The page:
We must heed the warning of Pope John Paul II in his 2002 World Day of Peace Message:
International cooperation in the fight against terrorist activities must also include a courageous and resolute political, diplomatic and economic commitment to relieving situations of oppression and marginalization which facilitate the designs of terrorists. The recruitment of terrorists in fact is easier in situations where rights are trampled upon and injustices tolerated over a long period of time.8
Human Rights: In light of deeply disturbing and continuing reports of persistent violations of the human rights of persons in the custody of U.S. military, and more recently of reports of similar abuses by the newly reconstituted Iraqi forces, our bishops’ Conference once again urges immediate steps be taken to end these violations, to prevent future occurrences and to discover how they came about. The abuse and torture of detainees violate human rights. They simultaneously undermine both the struggle against terrorism and the prospects of a responsible transition in Iraq. Such abuse undercuts our nation’s moral credibility and damages our nation’s ability to win popular support in other countries where backing is needed for the struggles in Iraq and against global terrorism. Defending the basic human rights of detainees can also strengthen our insistence on the humane treatment of our own military personnel who become captives.
Our nation simply must live up to our own Constitution’s prohibition against cruel and unusual punishment, and adhere to the Geneva Conventions of 1949 and the Convention against Torture and Other Cruel, Inhuman or Degrading Treatment or Punishment of 1984. As a world leader, our nation’s adherence to international standards ought to be exemplary. For these reasons our Conference has supported Congressional efforts to prohibit cruel, inhuman and degrading treatment or punishment of persons and to provide uniform standards for the interrogation of persons under detention by the Department of Defense. Our Conference also supports a proposal to appoint a special human rights officer to the U.S. Embassy in Baghdad.
Recently Pope Benedict XVI affirmed the importance of international humanitarian law and called on all countries to obey its requirements. In his 2006 Peace Message the Holy Father declared:
The truth of peace must also let its beneficial light shine even amid the tragedy of war. The Fathers of the Second Vatican Ecumenical Council, in the Pastoral Constitution Gaudium et Spes, pointed out that “not everything automatically becomes permissible between hostile parties once war has regrettably commenced.” As a means of limiting the devastating consequences of war as much as possible, especially for civilians, the international community has created an international humanitarian law. In a variety of situations and in different settings, the Holy See has expressed its support for this humanitarian law, and has called for it to be respected and promptly implemented, out of the conviction that the truth of peace exists even in the midst of war.9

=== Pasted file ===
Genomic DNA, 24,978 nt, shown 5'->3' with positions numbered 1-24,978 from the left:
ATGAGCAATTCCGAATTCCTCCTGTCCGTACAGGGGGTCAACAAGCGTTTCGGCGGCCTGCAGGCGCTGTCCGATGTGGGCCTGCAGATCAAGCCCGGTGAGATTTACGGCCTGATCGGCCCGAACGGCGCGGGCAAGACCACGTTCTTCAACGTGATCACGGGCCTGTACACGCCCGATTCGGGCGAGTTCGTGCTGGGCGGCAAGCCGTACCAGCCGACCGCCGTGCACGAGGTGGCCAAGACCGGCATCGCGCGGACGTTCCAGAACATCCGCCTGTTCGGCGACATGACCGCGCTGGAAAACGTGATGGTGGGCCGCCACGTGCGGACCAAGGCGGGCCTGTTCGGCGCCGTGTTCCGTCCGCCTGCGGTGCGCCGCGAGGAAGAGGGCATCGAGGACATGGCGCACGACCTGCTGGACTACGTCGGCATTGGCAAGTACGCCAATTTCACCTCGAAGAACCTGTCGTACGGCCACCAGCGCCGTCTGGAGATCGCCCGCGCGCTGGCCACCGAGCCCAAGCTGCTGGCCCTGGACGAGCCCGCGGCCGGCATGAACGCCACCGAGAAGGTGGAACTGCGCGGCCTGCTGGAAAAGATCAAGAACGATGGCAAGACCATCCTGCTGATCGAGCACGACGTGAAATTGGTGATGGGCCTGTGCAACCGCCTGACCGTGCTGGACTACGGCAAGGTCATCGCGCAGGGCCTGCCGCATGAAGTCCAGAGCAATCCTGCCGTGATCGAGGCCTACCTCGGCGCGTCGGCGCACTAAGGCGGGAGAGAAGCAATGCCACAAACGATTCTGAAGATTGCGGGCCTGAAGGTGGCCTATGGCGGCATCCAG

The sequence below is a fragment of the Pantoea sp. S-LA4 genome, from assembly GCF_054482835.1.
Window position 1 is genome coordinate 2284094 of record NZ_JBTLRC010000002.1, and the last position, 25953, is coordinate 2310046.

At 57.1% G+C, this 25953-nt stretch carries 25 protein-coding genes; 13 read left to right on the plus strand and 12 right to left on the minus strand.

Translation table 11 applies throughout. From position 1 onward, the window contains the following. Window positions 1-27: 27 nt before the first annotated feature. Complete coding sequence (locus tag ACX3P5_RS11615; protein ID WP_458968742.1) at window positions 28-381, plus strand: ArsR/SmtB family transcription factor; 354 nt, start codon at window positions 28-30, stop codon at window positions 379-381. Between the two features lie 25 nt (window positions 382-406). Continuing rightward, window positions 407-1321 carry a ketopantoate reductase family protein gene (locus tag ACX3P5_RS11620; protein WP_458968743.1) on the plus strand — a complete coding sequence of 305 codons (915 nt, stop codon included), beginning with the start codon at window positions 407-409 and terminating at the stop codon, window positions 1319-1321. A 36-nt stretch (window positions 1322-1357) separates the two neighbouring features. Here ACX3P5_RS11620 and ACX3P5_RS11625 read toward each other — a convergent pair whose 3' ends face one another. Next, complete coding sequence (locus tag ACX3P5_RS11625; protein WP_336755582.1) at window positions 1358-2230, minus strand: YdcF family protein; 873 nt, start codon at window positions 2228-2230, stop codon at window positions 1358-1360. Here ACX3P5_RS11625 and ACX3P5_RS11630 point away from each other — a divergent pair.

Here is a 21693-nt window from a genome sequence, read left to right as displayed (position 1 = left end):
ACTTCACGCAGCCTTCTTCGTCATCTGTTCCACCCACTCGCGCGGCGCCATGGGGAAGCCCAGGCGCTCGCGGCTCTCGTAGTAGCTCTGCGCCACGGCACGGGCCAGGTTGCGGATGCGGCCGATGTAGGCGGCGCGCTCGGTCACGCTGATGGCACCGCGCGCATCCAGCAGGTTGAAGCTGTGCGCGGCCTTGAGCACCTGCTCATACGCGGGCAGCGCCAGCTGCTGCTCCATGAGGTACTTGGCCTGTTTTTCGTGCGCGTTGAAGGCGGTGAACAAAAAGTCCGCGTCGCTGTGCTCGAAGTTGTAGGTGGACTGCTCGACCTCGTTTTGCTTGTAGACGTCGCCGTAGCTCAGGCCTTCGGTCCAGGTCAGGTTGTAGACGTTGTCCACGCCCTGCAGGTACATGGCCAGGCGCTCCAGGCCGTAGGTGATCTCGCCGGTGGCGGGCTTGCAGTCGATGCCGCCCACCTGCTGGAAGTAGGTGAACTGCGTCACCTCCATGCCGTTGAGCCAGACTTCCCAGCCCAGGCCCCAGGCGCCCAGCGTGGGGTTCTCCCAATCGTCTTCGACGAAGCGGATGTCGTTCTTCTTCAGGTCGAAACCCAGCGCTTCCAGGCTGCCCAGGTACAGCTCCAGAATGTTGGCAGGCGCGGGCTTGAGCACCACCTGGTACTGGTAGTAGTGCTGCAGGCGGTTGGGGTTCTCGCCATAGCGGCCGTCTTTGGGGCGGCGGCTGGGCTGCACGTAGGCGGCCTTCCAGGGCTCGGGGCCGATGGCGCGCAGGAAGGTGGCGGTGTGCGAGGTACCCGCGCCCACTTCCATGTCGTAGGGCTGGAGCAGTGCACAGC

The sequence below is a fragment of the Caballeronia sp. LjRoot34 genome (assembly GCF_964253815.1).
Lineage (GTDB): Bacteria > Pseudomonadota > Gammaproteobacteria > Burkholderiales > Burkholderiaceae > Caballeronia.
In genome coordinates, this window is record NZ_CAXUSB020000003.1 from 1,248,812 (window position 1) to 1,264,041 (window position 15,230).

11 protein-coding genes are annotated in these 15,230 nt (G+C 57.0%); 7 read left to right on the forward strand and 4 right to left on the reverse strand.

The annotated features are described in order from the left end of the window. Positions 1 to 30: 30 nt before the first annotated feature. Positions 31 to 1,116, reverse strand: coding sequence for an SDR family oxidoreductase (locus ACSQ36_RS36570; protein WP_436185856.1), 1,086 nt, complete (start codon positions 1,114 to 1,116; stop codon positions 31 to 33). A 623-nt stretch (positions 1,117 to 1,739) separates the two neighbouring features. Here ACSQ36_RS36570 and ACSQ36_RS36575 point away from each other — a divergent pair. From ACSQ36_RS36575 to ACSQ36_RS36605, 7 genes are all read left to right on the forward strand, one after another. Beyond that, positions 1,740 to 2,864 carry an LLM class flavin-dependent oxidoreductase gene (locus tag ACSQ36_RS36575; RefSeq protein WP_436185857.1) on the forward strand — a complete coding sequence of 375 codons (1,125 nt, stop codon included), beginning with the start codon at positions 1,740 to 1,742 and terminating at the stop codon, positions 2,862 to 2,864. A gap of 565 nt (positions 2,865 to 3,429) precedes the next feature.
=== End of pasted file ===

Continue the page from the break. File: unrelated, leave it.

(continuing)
Religious freedom includes many rights; it cannot be limited to the freedom to practice religious rites or the freedom to worship. Religious liberty must include the right to practice religious beliefs alone or with others, in private or in public; to acquire and hold property; to educate children in their faith; and to establish religious institutions, such as schools, hospitals and charitable agencies. Religious freedom is also directly related to other freedoms, such as the freedom of speech and the freedom of association, so that people of faith can freely share ideas and act together in the public square. A truly democratic Iraq must continue to accommodate its religious, especially Christian, minorities.
Refugees: The war and ongoing instability in Iraq have resulted in a significant flow of refugees from Iraq, especially among Christians and other religious minorities who suffer attacks and discrimination. Chaldean Patriarch Emmanuel-Karim Delly of Baghdad has pleaded with Western governments to protect Iraqi refugees. He noted that although he hoped that people would stay in Iraq, he understood that people fled when “children get kidnapped or killed, when there's no security, no peace.”10 Our Conference urges the United States and the international community to provide greater support and attention to the plight of Iraqi refugees and asylum seekers. We continue to believe that U.S. policy toward Iraqi refugees and asylum seekers is too restrictive.
Our Conference calls upon the U.S. to protect Iraqi refugees and asylum seekers, including the Christian and other religious minorities fleeing Iraq. In particular, we call on the government to (1) designate Iraqi religious minorities as a group of special concern for the purposes of determining refugee resettlement eligibility, (2) eliminate current restrictions on family reunification eligibility in the refugee admissions program, (3) provide for expeditious, emergent refugee processing directly from Iraq for cases of particular vulnerability, and (4) carefully consider Iraqi asylum seekers’ claims, especially religious minorities and other vulnerable individuals, and not reject their asylum requests on the presumption that conditions allow for a safe return to Iraq.
Other U.S. Responsibilities: The very costly conflict in Iraq demands a major commitment of human and financial resources, but Iraq cannot become an excuse for ignoring other pressing needs at home and abroad, especially our moral responsibilities toward the poor in our own nation and in developing countries. Our Conference reiterates the need to protect the poor at home and abroad in setting our national priorities. As we noted in our Conference’s February 2005 letter to Congress: